Poodles, Tigers, Monsters & You
Red Pumpkin Press (2007)
Reviewed by Maya Landers (age 10) for Reader Views (12/07)
“Poodles, Tigers, Monsters & You,” by L. W. Lewis, is a funny book full of poems that both my brother and I enjoyed fully. Humor is prevalent throughout the book, making it an entertaining read.
This would be a great read-aloud book, because the rhythm is enjoyable, and there is ever-present humor in all of the verses. Also, most of the poems are short, making it wonderful bedtime book. When you begin to read a poem, it appears serious, but there is always a funny twist at the end, making the poem seem much more comical than at first glance.
The illustrations are laugh-provoking, showing the offspring of a poodle and a tiger, pictures of green-toothed monsters, and a barbequed Barbie, and many, many others, all just as hilarious.
One of Lewis’s poems, titled “The Lion and the Zebra,”goes like this:
“The lion and the zebra got married,
And the wedding turned out fine.
But they weren’t married very long,
Only until dinnertime.”
This shows how the book would also be good for beginning readers, because they could enjoy the poem without having to work too hard. Some of the poems are longer, but they are just as easy to understand.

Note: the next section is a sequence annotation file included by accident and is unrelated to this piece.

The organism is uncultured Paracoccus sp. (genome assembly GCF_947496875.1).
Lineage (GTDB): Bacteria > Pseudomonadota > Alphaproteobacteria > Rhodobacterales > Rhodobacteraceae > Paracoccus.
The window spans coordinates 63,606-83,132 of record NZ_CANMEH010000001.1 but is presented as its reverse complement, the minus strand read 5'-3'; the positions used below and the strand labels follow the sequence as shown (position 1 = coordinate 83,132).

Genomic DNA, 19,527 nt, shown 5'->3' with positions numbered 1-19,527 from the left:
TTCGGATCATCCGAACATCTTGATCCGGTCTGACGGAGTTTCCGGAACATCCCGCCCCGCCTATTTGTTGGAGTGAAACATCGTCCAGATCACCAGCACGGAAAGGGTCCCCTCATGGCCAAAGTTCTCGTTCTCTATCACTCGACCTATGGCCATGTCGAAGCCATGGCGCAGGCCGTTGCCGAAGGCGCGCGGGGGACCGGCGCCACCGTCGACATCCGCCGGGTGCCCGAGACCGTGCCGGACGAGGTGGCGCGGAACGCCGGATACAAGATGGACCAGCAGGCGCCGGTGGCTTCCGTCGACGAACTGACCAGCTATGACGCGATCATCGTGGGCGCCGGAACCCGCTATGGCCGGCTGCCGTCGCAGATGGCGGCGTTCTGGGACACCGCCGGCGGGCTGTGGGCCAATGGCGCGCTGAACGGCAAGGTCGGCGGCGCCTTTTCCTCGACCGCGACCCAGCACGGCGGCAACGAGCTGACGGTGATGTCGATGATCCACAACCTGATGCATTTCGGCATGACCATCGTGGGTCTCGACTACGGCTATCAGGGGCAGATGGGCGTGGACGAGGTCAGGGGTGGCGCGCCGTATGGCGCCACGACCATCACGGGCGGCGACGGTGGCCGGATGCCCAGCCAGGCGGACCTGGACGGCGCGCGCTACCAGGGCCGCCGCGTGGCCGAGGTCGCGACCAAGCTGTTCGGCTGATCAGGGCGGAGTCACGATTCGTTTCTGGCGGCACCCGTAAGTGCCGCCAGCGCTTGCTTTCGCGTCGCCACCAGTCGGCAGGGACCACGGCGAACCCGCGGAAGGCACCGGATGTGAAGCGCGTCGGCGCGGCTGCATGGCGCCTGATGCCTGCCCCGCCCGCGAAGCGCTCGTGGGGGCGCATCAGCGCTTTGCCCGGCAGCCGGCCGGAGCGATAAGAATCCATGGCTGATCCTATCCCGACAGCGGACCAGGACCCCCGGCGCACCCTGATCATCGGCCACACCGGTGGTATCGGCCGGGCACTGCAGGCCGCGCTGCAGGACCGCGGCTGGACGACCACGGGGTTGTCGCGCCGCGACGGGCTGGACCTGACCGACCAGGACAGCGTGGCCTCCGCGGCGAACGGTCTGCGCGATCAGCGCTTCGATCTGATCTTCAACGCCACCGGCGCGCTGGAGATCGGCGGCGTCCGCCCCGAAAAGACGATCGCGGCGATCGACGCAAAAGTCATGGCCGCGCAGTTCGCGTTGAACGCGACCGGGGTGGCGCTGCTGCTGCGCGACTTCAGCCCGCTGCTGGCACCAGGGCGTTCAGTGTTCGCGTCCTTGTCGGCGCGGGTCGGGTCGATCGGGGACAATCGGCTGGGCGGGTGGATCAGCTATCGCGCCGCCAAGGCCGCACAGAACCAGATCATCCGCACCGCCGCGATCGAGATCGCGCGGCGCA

As I read these poems, I was reminded of Shel Silverstein, because at first glance the verses look like nonsense, but then they start to make sense–not in a serious way, of course.
There is no consistent plot or character that runs throughout this book. For instance, we do not see the same characters repeating, and some poems are in first person, some in third person, and some even in second person. The characters are not consistent, but they do all have the same voice–humorous and amusing, with a communicative aspect that will please all readers.
If you have read and enjoyed “The Tickle Tree,” also by L.W. Lewis, you will love this book. I couldn’t say that it was funnier, but it was just as entertaining.
I would recommend “Poodles, Tigers, Monsters & You” to my friends as an alternative to more serious literature, or to my younger brother or one of his friends as a beginning reader book.